The power system is expected to play an important role in climate change mitigation. Variable renewable energy (VRE) sources, such as wind and solar power, are currently showing rapid growth rates in power systems worldwide, and could also be important in future mitigation strategies. It is therefore important that the electricity sector and the integration of VRE are correctly represented in energy models. This paper presents an improved methodology for representing the electricity sector in the long-term energy simulation model TIMER using a heuristic approach to find cost optimal paths given system requirements and scenario assumptions.
Regional residual load duration curves have been included to simulate curtailments, storage use, backup requirements and system load factor decline as the VRE share increases.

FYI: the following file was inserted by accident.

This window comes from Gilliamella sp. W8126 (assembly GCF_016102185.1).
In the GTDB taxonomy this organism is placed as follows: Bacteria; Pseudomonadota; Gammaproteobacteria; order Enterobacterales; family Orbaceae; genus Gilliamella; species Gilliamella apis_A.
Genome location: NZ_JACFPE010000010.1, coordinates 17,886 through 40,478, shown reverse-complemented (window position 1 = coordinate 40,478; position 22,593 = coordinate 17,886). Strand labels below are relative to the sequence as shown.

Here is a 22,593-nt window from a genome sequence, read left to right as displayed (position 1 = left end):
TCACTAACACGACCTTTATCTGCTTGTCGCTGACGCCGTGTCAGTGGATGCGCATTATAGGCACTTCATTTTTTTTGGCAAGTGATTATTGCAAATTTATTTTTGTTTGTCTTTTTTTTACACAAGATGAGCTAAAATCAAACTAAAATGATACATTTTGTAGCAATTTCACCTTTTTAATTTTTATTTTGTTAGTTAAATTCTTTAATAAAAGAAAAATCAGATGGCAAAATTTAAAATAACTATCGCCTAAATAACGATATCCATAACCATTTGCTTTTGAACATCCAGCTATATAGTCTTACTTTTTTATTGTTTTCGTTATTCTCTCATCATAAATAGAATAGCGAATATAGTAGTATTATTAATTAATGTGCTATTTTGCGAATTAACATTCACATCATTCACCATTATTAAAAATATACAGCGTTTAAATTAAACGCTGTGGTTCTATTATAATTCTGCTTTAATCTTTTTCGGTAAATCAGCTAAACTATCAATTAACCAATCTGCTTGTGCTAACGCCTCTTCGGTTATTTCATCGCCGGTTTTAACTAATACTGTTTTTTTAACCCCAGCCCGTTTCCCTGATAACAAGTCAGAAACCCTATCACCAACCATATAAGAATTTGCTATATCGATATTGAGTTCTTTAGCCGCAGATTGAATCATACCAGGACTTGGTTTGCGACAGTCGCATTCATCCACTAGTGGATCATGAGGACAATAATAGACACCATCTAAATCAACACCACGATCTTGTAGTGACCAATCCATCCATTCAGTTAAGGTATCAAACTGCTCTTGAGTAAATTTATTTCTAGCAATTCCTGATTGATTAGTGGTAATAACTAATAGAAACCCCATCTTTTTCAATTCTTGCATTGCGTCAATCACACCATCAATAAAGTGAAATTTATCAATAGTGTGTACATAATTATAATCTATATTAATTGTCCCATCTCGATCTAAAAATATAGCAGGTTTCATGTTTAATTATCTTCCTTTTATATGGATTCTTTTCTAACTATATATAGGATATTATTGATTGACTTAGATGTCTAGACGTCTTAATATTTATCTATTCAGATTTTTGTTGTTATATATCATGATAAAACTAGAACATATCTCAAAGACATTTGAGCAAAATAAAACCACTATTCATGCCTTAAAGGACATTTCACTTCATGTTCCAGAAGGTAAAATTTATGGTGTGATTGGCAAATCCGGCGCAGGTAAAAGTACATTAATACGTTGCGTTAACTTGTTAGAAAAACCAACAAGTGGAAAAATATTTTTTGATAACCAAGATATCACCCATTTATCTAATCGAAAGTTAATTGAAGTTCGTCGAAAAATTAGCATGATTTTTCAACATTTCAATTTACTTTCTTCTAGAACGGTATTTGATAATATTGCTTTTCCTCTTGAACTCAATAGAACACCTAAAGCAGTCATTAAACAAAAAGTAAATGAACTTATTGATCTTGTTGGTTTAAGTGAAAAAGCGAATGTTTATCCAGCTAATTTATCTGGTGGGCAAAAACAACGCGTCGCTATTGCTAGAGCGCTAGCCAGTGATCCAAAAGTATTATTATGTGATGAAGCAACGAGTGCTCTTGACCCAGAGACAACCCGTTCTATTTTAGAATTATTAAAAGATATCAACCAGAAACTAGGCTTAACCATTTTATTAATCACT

The results show that for the USA and Western Europe at lower VRE penetration levels, backup costs form the major VRE cost markup. When solar power supplies more than 30% of the electricity demand, the costs of storage and energy curtailments become increasingly important. Storage and curtailments have less influence on wind power cost markups in these regions, as wind power supply is better correlated with electricity demand.
Mitigation scenarios show an increasing VRE share in the electricity mix implying also increasing contribution of VRE for peak and mid load capacity. In the current scenarios, this can be achieved by at the same time installing less capital intensive gas fired power plants.
Sensitivity analysis showed that greenhouse gas emissions from the electricity sector in the updated model are particularly sensitive to the availability of carbon capture and storage (CCS) and nuclear power and the costs of VRE.